PubMed Abstract | CrossRef Full Text | Google Scholar

Ingles, J. L., Boulton, D. C., Fisk, J. D., and Rockwood, K. (2007). Preclinical vascular cognitive impairment and alzheimer disease: neuropsychological test performance 5 years before diagnosis. Stroke 38, 1148–1153. doi: 10.1161/01.STR.0000259716.04739.60

PubMed Abstract | CrossRef Full Text | Google Scholar

Ji, S., Xu, W., Yang, M., and Yu, K. (2013). 3d convolutional neural networks for human action recognition. IEEE Trans. Pattern Anal. Mach. Intell. 35, 221–231. doi: 10.1109/tpami.2012.59

PubMed Abstract | CrossRef Full Text | Google Scholar

Jyoti, I., and Yanqing, Z. (2018). Brain mri analysis for alzheimer’s disease diagnosis using an ensemble system of deep convolutional neural networks. Brain Inform. 5:2. doi: 10.1186/s40708-018-0080-3

PubMed Abstract | CrossRef Full Text | Google Scholar

Lao, J., Chen, Y., Li, Z. C., Li, Q., Zhang, J., Liu, J., et al. (2017). A deep learning-based radiomics model for prediction of survival in glioblastoma multiforme. Sci. Rep. 7:10353. doi: 10.1038/s41598-017-10649-8

PubMed Abstract | CrossRef Full Text | Google Scholar

Pantoni, L. (2010). Cerebral small vessel disease: from pathogenesis and clinical characteristics to therapeutic challenges. Lancet Neurol. 9, 689–701. doi: 10.1016/S1474-4422(10)70104-6

PubMed Abstract | CrossRef Full Text | Google Scholar

Payan, A., and Montana, G. (2015). Predicting Alzheimer’s disease: a neuroimaging study with 3D convolutional neural networks. arXiv arXiv:1502.02506.

Google Scholar

Roh, J. H., and Lee, J. H. (2014). Recent updates on subcortical ischemic vascular dementia. J. Stroke 16, 18–26. doi: 10.5853/jos.2014.16.1.18

PubMed Abstract | CrossRef Full Text | Google Scholar

Sachdev, P., Kalaria, R., O’Brien, J., Skoog, I., and Scheltens, P. (2014). Diagnostic criteria for vascular cognitive disorders a vascog statement. Alzheimer Dis. Assoc. Disord. 28:206. doi: 10.1097/WAD.0000000000000034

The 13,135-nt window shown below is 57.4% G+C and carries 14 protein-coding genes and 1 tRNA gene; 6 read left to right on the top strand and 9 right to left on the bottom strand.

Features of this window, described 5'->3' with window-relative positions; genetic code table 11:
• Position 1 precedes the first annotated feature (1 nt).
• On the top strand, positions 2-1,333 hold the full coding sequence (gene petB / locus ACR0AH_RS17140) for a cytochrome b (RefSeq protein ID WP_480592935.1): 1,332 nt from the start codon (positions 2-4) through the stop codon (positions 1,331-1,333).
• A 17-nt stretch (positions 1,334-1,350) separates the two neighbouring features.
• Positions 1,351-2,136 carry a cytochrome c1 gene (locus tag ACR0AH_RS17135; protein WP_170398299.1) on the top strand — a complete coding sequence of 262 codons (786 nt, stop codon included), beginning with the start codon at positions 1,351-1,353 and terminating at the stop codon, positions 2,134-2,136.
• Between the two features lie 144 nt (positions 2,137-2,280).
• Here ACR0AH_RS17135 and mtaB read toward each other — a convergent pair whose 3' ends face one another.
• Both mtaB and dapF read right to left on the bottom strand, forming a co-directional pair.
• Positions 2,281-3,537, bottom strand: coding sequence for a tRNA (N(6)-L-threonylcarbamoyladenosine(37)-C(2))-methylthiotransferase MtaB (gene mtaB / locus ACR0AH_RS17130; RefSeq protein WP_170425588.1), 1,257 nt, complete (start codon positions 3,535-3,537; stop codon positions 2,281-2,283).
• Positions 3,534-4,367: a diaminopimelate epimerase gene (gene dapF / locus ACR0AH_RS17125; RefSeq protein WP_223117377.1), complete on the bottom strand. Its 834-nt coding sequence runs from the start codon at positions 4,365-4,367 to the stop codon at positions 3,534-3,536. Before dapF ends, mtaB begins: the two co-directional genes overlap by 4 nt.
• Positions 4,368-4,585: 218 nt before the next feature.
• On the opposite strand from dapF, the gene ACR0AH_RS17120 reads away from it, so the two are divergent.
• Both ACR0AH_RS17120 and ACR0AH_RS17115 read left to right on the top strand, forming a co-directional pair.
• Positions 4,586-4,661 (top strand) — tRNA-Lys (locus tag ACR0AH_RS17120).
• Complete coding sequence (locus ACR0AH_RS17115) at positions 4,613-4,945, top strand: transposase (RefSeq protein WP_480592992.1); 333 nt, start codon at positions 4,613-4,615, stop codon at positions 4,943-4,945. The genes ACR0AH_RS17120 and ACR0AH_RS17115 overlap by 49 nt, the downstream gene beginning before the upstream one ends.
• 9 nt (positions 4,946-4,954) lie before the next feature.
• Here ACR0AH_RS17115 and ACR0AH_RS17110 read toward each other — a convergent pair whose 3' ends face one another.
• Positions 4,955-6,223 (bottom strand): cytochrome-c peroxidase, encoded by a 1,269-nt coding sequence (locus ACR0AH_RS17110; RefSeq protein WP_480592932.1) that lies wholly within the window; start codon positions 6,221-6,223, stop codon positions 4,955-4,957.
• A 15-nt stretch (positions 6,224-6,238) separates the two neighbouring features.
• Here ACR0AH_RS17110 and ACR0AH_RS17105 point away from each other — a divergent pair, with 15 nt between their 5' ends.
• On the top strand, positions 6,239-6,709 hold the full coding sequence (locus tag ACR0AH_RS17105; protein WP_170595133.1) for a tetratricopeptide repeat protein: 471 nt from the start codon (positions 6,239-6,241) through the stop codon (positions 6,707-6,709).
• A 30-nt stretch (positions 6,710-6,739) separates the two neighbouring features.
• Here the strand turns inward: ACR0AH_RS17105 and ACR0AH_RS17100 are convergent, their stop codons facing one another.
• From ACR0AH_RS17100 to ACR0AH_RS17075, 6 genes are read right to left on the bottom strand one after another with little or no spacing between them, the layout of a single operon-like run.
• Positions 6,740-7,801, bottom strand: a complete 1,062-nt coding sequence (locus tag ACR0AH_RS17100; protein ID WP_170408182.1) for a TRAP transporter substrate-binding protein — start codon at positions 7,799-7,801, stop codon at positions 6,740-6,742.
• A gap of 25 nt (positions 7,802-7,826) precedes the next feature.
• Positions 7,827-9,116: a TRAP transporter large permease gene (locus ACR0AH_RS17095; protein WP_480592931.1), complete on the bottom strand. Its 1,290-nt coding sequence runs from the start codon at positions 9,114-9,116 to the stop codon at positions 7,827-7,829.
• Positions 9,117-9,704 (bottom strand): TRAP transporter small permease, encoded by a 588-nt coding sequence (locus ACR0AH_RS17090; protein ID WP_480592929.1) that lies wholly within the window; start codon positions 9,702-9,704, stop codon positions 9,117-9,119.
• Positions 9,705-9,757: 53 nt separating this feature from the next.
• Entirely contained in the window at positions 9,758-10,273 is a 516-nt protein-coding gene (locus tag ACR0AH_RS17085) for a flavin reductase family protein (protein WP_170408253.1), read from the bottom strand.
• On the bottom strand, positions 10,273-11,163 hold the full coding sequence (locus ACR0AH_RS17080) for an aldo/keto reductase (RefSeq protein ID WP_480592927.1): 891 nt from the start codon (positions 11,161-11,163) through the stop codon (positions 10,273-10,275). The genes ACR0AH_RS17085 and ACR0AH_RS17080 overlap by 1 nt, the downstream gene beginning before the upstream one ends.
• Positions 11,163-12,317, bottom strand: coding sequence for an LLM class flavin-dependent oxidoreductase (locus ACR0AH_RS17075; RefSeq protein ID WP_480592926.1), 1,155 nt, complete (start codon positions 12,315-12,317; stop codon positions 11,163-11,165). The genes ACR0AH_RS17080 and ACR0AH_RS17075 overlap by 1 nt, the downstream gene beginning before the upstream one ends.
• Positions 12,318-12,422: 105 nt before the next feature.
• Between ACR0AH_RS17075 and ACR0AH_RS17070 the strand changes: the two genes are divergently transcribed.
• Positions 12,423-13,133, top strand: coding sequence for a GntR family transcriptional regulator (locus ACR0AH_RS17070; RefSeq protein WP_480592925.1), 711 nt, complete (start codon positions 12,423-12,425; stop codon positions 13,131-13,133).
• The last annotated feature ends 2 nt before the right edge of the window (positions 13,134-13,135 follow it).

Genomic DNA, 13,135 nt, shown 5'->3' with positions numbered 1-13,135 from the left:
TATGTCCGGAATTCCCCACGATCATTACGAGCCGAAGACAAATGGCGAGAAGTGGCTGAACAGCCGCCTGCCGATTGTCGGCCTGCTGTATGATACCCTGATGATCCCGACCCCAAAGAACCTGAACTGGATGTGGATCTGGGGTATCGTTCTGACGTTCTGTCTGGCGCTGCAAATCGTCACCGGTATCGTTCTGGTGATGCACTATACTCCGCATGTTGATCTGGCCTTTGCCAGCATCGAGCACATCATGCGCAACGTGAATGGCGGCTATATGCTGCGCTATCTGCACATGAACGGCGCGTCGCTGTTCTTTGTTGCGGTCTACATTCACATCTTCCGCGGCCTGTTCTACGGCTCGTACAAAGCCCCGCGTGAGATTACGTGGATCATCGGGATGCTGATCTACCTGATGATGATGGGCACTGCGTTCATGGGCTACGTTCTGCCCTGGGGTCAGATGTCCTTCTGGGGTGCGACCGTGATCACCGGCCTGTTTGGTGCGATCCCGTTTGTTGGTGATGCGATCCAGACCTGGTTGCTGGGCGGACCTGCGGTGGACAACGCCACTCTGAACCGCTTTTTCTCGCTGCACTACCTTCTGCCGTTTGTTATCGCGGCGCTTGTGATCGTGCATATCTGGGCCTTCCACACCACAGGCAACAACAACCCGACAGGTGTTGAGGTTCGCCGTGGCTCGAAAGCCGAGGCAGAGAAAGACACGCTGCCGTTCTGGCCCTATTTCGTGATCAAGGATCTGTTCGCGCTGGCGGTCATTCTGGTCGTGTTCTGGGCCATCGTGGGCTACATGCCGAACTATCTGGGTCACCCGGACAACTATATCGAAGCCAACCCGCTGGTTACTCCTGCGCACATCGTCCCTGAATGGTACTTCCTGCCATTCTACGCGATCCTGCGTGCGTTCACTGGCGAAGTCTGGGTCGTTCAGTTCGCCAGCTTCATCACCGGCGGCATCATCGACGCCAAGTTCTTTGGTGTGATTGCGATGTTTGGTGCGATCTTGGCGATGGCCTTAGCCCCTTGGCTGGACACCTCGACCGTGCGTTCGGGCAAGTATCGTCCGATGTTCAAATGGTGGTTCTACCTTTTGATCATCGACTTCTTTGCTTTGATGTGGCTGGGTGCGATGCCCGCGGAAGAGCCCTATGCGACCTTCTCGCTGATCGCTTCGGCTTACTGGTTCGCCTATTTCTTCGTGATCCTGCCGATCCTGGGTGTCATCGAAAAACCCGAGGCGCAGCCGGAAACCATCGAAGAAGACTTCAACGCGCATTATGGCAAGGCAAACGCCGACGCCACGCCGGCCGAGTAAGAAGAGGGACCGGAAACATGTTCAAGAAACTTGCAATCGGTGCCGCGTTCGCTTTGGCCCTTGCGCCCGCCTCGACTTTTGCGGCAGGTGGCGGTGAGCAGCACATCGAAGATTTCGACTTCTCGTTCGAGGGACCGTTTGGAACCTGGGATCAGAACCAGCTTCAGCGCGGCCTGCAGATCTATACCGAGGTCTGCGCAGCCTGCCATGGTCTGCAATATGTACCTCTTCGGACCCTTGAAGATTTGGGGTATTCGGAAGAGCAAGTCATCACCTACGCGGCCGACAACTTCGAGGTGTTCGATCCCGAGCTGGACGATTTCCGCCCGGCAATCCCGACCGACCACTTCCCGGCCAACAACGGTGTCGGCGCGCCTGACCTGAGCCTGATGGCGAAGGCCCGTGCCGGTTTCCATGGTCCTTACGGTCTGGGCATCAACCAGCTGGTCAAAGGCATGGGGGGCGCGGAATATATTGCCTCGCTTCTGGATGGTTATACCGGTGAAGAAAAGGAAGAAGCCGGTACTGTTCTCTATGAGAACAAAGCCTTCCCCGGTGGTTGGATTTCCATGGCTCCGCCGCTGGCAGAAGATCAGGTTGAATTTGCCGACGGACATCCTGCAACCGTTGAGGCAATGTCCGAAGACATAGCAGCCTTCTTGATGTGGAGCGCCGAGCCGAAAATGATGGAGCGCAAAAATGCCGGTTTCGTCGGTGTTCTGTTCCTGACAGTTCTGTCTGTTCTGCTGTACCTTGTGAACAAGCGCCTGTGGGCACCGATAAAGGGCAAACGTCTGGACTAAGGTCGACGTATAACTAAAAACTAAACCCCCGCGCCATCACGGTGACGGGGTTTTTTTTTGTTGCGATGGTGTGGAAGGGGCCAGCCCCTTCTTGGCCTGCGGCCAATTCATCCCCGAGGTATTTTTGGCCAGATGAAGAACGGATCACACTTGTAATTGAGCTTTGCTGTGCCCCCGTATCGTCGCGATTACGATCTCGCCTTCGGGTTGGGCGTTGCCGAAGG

PubMed Abstract | CrossRef Full Text | Google Scholar

Sarraf, S., and Tofighi, G. (2016). Classification of alzheimer’s disease using fmri data and deep learning convolutional neural networks. arXiv arXiv:1603.08631.

Google Scholar

Smith, E. E., and Beaudin, A. E. (2018). New insights into cerebral small vessel disease and vascular cognitive impairment from MRI. Curr. Opin. Neurol. 31, 36–43. doi: 10.1097/WCO.0000000000000513

PubMed Abstract | CrossRef Full Text | Google Scholar

Sun, Y. W., Qin, L. D., Zhou, Y., Xu, Q., Qian, L. J., Tao, J., et al. (2011). Abnormal functional connectivity in patients with vascular cognitive impairment, no dementia: a resting-state functional magnetic resonance imaging study. Behav. Brain Res. 223, 388–394. doi: 10.1016/j.bbr.2011.05.006

PubMed Abstract | CrossRef Full Text | Google Scholar

Wang, Y., Cao, W., Sun, Y., Chen, X., Ding, W., Xu, Q., et al. (2017). White matter integrity in subcortical vascular cognitive impairment: a multimodal structural MRI study. Curr. Alzheimer Res. 14, 991–999. doi: 10.2174/1567205014666170329113707

PubMed Abstract | CrossRef Full Text | Google Scholar

Keywords: subcortical ischemic vascular disease, convolution neural network, cognitive impairment, deep learning, magnetic resonsnce imaging

Citation: Wang Y, Tu D, Du J, Han X, Sun Y, Xu Q, Zhai G and Zhou Y (2019) Classification of Subcortical Vascular Cognitive Impairment Using Single MRI Sequence and Deep Learning Convolutional Neural Networks. Front. Neurosci. 13:627. doi: 10.3389/fnins.2019.00627

Received: 06 March 2019; Accepted: 31 May 2019;
Published: 19 June 2019.

Edited by:

Gianfranco Spalletta, Fondazione Santa Lucia (IRCCS), Italy

Reviewed by:

Fabrizio Piras, Fondazione Santa Lucia (IRCCS), Italy
Ayman Sabry El-Baz, University of Louisville, United States

Copyright © 2019 Wang, Tu, Du, Han, Sun, Xu, Zhai and Zhou. This is an open-access article distributed under the terms of the Creative Commons Attribution License (CC BY). The use, distribution or reproduction in other forums is permitted, provided the original author(s) and the copyright owner(s) are credited and that the original publication in this journal is cited, in accordance with accepted academic practice. No use, distribution or reproduction is permitted which does not comply with these terms.

*Correspondence: Guangtao Zhai,; Yan Zhou,

These authors have contributed equally to this work